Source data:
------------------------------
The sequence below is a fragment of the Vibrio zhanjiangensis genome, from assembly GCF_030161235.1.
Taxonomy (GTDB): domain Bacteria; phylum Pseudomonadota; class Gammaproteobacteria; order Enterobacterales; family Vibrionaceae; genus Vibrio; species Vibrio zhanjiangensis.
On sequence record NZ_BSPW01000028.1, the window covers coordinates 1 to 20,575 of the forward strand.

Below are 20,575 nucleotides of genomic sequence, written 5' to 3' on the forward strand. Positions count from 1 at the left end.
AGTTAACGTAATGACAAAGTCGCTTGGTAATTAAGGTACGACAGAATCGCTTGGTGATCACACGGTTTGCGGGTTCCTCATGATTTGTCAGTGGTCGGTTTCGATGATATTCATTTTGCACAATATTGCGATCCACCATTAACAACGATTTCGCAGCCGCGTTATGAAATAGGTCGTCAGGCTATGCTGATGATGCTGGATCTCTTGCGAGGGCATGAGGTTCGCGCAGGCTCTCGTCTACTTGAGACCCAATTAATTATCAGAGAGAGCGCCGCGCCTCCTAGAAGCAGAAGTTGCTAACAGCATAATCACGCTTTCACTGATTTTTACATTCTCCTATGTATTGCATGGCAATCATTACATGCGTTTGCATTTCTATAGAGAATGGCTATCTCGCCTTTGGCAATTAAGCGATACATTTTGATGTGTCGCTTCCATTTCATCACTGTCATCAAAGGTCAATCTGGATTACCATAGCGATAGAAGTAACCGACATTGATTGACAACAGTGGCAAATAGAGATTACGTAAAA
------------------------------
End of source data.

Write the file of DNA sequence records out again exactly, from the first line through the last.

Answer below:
The sequence below is a fragment of the Vibrio zhanjiangensis genome, from assembly GCF_030161235.1.
Taxonomy (GTDB): domain Bacteria; phylum Pseudomonadota; class Gammaproteobacteria; order Enterobacterales; family Vibrionaceae; genus Vibrio; species Vibrio zhanjiangensis.
On sequence record NZ_BSPW01000028.1, the window covers coordinates 1 to 20,575 of the forward strand.

Below are 20,575 nucleotides of genomic sequence, written 5' to 3' on the forward strand. Positions count from 1 at the left end.
AGTTAACGTAATGACAAAGTCGCTTGGTAATTAAGGTACGACAGAATCGCTTGGTGATCACACGGTTTGCGGGTTCCTCATGATTTGTCAGTGGTCGGTTTCGATGATATTCATTTTGCACAATATTGCGATCCACCATTAACAACGATTTCGCAGCCGCGTTATGAAATAGGTCGTCAGGCTATGCTGATGATGCTGGATCTCTTGCGAGGGCATGAGGTTCGCGCAGGCTCTCGTCTACTTGAGACCCAATTAATTATCAGAGAGAGCGCCGCGCCTCCTAGAAGCAGAAGTTGCTAACAGCATAATCACGCTTTCACTGATTTTTACATTCTCCTATGTATTGCATGGCAATCATTACATGCGTTTGCATTTCTATAGAGAATGGCTATCTCGCCTTTGGCAATTAAGCGATACATTTTGATGTGTCGCTTCCATTTCATCACTGTCATCAAAGGTCAATCTGGATTACCATAGCGATAGAAGTAACCGACATTGATTGACAACAGTGGCAAATAGAGATTACGTAAAA